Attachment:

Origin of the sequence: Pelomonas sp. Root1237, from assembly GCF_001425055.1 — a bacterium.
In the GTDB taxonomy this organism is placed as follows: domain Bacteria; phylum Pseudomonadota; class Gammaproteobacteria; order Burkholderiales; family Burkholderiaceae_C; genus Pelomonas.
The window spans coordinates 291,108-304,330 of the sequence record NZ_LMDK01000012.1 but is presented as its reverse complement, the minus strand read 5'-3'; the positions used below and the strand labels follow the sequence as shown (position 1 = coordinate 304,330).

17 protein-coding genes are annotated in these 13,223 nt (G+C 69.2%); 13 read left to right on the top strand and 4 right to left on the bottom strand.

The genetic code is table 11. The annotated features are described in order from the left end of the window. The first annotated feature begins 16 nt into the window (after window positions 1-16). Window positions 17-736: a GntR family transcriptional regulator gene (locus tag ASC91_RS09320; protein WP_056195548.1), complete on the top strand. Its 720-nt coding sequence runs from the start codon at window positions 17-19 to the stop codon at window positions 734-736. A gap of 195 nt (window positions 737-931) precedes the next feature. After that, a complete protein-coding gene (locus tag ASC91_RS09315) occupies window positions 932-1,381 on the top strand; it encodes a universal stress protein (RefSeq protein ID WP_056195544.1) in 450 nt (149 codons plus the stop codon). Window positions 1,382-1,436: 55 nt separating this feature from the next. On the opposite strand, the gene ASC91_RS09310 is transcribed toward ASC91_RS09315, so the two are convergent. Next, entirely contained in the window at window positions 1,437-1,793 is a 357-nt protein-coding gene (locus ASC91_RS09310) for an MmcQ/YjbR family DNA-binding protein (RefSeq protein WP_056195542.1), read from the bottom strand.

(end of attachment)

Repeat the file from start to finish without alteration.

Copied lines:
Origin of the sequence: Pelomonas sp. Root1237, from assembly GCF_001425055.1 — a bacterium.
In the GTDB taxonomy this organism is placed as follows: domain Bacteria; phylum Pseudomonadota; class Gammaproteobacteria; order Burkholderiales; family Burkholderiaceae_C; genus Pelomonas.
The window spans coordinates 291,108-304,330 of the sequence record NZ_LMDK01000012.1 but is presented as its reverse complement, the minus strand read 5'-3'; the positions used below and the strand labels follow the sequence as shown (position 1 = coordinate 304,330).

17 protein-coding genes are annotated in these 13,223 nt (G+C 69.2%); 13 read left to right on the top strand and 4 right to left on the bottom strand.

The genetic code is table 11. The annotated features are described in order from the left end of the window. The first annotated feature begins 16 nt into the window (after window positions 1-16). Window positions 17-736: a GntR family transcriptional regulator gene (locus tag ASC91_RS09320; protein WP_056195548.1), complete on the top strand. Its 720-nt coding sequence runs from the start codon at window positions 17-19 to the stop codon at window positions 734-736. A gap of 195 nt (window positions 737-931) precedes the next feature. After that, a complete protein-coding gene (locus tag ASC91_RS09315) occupies window positions 932-1,381 on the top strand; it encodes a universal stress protein (RefSeq protein ID WP_056195544.1) in 450 nt (149 codons plus the stop codon). Window positions 1,382-1,436: 55 nt separating this feature from the next. On the opposite strand, the gene ASC91_RS09310 is transcribed toward ASC91_RS09315, so the two are convergent. Next, entirely contained in the window at window positions 1,437-1,793 is a 357-nt protein-coding gene (locus ASC91_RS09310) for an MmcQ/YjbR family DNA-binding protein (RefSeq protein WP_056195542.1), read from the bottom strand.